By Ariel Gillespie, Environmental Research Analyst, Arowana
In previous posts, we’ve looked at the different areas of impact investing. Climate investing and community investing are usually separate undertakings, but both are goals of philanthropic and socially responsible investment. Both climate and biodiversity, and social and community development, are needs recognised by the United Nations’ Sustainable Development Goals (UN SDGs).
Indigenous peoples, despite being only 5% of the global population, care for 80% of the world’s biodiversity. Across the globe, indigenous peoples share a connection with the land and a close, spiritual linkage to their ancestors’ domain. However, indigenous culture and practices are often marginalised, disrespected, and blatantly discriminated against. Colonialism and more recent social media trends shape the broader culture of what is desirable, professional, and worthy of respect. Indigenous peoples interact with this culture too and, as a result, are often not held in high public esteem. This attitude can influence how we perceive development, conservation, and investment.
Most community investing involves economic development that sustains the access of community members to basic human rights such as access to clean water, food security, jobs, and quality education. Despite the good brought by such endeavours, unfettered development can result in environmental degradation and human exploitation. When short-term economic gain is prioritised over environmental conservation and human rights, efforts to preserve biodiversity and abate global warming are likewise undermined.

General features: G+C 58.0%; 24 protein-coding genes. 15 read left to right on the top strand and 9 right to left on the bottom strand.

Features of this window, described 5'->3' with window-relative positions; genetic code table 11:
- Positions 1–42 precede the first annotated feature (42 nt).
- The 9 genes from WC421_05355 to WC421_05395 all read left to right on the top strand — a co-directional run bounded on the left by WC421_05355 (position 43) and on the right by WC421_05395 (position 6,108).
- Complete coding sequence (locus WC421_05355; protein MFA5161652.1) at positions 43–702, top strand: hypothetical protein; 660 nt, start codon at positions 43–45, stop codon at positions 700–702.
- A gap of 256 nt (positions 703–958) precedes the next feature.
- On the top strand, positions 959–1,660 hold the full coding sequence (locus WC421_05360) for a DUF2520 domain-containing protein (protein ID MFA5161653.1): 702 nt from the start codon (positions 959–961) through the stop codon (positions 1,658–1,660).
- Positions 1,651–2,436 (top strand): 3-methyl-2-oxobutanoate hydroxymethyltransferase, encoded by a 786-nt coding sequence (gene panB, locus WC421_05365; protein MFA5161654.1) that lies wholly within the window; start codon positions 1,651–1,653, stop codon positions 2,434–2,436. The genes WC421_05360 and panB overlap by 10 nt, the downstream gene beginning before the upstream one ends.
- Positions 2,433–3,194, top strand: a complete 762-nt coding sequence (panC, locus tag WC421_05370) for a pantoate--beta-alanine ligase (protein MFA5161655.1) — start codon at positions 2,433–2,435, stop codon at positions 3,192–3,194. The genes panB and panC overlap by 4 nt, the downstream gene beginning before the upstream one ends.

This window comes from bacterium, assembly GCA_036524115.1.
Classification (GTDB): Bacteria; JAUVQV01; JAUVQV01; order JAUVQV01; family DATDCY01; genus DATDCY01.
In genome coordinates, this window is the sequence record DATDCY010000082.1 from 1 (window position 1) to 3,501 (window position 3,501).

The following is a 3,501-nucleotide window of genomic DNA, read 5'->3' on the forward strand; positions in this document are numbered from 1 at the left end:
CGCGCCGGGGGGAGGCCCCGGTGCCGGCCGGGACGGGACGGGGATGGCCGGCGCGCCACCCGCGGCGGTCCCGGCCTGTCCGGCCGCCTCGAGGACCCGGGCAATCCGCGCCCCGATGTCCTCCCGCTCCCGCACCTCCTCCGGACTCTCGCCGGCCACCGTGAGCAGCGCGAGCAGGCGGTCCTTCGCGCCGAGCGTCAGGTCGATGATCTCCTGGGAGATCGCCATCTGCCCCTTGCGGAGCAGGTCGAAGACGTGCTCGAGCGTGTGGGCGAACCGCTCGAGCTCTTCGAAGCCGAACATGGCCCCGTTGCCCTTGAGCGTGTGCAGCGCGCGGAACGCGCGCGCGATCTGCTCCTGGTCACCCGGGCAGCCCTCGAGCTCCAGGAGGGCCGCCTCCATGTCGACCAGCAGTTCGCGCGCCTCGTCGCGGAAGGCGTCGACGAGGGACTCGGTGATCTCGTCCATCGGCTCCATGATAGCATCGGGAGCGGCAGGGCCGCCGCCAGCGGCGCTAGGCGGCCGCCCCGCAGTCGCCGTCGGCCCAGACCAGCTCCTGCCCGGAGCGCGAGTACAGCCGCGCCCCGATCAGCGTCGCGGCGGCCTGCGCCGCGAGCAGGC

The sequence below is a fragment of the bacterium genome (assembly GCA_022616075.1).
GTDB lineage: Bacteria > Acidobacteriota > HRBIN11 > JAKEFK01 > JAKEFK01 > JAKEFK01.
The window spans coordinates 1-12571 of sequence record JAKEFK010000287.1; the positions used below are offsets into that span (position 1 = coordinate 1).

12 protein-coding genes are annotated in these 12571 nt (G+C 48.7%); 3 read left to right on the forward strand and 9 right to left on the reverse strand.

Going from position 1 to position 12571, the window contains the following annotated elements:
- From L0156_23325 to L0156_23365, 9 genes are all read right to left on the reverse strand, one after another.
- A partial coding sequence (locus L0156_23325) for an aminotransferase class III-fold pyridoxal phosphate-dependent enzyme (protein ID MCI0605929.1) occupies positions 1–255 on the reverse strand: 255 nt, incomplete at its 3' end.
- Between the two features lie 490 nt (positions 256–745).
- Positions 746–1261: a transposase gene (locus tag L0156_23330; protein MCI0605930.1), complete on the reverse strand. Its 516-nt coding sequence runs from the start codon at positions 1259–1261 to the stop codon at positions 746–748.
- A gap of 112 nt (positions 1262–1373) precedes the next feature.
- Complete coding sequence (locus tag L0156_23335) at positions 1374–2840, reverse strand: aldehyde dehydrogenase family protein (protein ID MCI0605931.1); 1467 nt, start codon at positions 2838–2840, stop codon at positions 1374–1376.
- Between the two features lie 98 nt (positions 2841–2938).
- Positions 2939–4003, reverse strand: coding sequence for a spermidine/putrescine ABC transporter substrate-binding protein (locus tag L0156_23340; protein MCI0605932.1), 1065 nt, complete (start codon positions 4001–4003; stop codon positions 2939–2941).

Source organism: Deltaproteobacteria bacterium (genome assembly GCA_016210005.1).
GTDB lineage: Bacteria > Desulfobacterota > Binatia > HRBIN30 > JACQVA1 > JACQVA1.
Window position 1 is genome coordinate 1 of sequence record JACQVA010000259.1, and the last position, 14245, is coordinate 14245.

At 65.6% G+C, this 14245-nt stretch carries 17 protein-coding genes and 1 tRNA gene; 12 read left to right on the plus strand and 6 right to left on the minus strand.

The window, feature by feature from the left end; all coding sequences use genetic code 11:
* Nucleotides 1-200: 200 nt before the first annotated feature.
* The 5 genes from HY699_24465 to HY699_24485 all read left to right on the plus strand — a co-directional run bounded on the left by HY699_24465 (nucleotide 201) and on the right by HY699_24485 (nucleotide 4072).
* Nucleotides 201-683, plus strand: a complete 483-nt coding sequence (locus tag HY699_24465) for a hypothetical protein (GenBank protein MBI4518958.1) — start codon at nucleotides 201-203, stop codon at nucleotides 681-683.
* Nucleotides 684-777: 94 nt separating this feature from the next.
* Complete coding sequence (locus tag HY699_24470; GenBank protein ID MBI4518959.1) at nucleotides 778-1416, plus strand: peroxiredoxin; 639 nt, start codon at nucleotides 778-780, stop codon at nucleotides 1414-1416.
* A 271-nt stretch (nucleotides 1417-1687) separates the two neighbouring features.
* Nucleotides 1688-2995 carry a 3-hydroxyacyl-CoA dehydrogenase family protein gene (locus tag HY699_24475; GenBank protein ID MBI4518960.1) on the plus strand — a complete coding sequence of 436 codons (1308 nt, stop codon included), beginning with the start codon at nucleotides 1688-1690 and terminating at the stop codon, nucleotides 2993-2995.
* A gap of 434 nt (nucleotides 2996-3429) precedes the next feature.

Investing in indigenous communities should be considered an investment in climate and biodiversity conservation as well. Providing support for people who are already sustainably living off and conserving the environment means hitting two birds with one proverbial stone. Many indigenous peoples’ organisations have argued that in a post-pandemic world, a direct investment in indigenous communities is the most effective way to fund climate and biodiversity projects.
A recent report by the Food and Agriculture Organization (FAO) and the Fund for the Development of Indigenous Peoples of Latin America and the Caribbean (FILAC) suggests five principal policy and investment recommendations for companies, governments, and development agencies. These are to:
In the Philippines, there are 110 indigenous groups whose diverse customs and traditions offer insights into sustainable living. Arowana Impact Capital recognises the importance of investing in these communities in a way that promotes the conservation of their cultures as a means of investing in climate action and biodiversity conservation.